Territory:

GREEN RIVER, W. T., Dec. 15, 1880.

_To the Committee on Woman Suffrage_:--Your kind invitation
was delayed, so that my acceptance is impossible.
Understand, however, that I fully recognize the justice of
the cause you represent, and wish you and your co-laborers
God-speed in the great work of its furtherance.

JOHN W. HOYT.

Mrs. LUCY STONE was the last speaker. She spoke with a quiet
earnestness that showed the depth of her convictions, and how
greatly her heart was in her work. Her address was an entirely
argumentative one, abundant illustrations being used to clinch
her statements. She said that she felt keenly the degradation of
being disfranchised. To bring about a change in the present state
of affairs, she would have every mother impress upon her
children, when they were as young as nine years of age, that
women have as much right to govern as their fathers; then the
boys would grow up on the side of their mothers and the girls
would become advocates of the cause. Personally she cared more
for woman suffrage than anything else under the sun. In
conclusion, she urged the people of Washington to help them in
obtaining from Congress a XVI. Amendment to the Constitution,
giving women the right to vote, and for the enactment of a law
giving women suffrage in the Territories.

The following letter was read:

WASHINGTON, Dec. 5, 1880.


MY DEAR MRS. HOWE:--My time is to be so crowded with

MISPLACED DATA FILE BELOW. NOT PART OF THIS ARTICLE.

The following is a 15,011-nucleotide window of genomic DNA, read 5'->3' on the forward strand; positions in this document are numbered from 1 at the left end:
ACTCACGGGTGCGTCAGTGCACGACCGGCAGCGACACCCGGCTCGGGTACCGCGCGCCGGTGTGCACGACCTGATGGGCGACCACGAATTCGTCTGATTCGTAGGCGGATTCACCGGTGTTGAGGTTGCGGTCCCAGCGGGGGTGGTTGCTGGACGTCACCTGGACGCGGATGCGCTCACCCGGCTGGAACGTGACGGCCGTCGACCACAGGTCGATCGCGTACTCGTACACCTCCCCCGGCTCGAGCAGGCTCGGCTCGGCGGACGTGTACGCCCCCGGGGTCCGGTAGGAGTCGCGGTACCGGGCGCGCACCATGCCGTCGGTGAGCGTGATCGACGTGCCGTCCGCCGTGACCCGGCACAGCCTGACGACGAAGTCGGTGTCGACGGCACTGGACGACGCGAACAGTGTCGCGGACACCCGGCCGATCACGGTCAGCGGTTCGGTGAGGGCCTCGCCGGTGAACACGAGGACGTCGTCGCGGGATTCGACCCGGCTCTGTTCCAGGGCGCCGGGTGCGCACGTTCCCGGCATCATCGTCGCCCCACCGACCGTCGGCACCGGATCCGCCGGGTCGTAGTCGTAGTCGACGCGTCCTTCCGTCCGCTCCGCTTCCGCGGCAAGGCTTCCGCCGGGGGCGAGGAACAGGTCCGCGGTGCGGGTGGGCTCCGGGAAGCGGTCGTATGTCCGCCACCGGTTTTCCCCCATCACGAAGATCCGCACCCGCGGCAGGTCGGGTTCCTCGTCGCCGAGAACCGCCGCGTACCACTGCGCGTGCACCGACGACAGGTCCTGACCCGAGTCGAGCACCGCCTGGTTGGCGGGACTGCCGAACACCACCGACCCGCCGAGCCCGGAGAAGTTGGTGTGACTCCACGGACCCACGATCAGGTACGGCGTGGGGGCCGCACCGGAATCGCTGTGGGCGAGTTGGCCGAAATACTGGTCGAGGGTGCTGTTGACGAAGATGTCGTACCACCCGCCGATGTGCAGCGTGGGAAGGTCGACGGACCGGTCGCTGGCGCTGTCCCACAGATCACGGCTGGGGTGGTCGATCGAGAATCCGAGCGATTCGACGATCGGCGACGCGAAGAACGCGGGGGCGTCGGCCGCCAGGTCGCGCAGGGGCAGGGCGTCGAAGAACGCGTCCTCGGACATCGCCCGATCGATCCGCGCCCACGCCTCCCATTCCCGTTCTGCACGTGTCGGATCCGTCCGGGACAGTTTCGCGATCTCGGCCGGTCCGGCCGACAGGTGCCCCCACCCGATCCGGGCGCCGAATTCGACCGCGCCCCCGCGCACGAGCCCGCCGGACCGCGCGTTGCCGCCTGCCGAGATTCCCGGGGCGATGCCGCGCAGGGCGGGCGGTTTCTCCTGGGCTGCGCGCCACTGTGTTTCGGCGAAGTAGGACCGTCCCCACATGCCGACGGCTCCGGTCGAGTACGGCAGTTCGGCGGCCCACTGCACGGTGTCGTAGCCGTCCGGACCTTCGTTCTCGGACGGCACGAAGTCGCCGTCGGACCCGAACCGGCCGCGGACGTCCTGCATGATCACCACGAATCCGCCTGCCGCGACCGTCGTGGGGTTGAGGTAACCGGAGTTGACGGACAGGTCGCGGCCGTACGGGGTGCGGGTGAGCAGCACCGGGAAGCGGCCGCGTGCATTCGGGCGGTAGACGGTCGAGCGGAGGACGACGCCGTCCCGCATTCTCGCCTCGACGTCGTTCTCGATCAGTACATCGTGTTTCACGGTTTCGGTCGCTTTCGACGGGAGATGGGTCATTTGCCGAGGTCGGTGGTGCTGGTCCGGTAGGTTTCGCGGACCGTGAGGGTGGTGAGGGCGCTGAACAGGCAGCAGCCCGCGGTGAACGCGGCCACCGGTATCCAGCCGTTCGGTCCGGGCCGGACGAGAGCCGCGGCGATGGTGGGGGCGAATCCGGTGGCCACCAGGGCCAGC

occupations for the next ten days that I must decline your
courteous invitation to speak at the annual meeting of the
American Woman Suffrage Association.

I shall be very glad to take some fitting opportunity
publicly to reaffirm my conviction, which grows stronger
with every year's experience, that the admission of woman to
her full and equal share in the Government is essential to a
perfect republic.

I am, yours very truly, GEO. F. HOAR.

Letters were read from W. G. Elliot, President of the University
of Missouri, Lorepiza Haynes, Frances D. Gage, Emma C. Bascom,
Mrs. Mary F. Henderson, and George B. Loring.

Mrs. HELEN M. GOUGAR, of Lafayette, Ind., read a carefully
prepared statement of objections, and answered them with force
and spirit. Her address was happily conceived and gracefully
delivered. Her voice is a clear soprano, distinct, well
modulated, with not a little melody in its pure, soft tones.

Miss EASTMAN read a form of memorial which had been prepared to
be presented to Congress to-day. It was adopted.

Miss GREW moved that the President of the association be
requested to take steps to present it at once. Adopted.

_To the Senate and House of Representatives in Congress
assembled:_--The American Woman Suffrage Association at its
annual meeting of delegates, convened in Washington, Dec.
16, 1880, respectfully pray your honorable bodies to enact a
law securing to women, citizens of the United States,
resident in the Territories, the same political rights as
are exercised by the male citizens of the United States
resident therein.

(Signed) H. B. BLACKWELL, _President_.
LUCY STONE, _Chairman Ex. Com._
MATILDA HINDMAN, _Secretary_.

(The names of the Executive Committee, thirty in number,
were also added).

Mrs. LUCY STONE, chairman of the Executive Committee, read the
tenth annual report of the American Woman Suffrage Association.
After which reports from the different States were given. At the
afternoon session, after a statement by Mrs. STONE, in regard to
the finances of the meeting, an invitation was extended to become
members of the Association by the payment of $1. Mrs. Antoinette
Brown Blackwell, of Somerville, N. J., made an address upon the
right and necessity of granting woman suffrage. Mrs. Blackwell
read from her manuscript, and made a quiet but effective appeal
for the cause.

Miss MARY GREW, of Pennsylvania, was the next speaker. She
maintained that the chief reason women were disfranchised was
that men did not think about it, and the women did not either.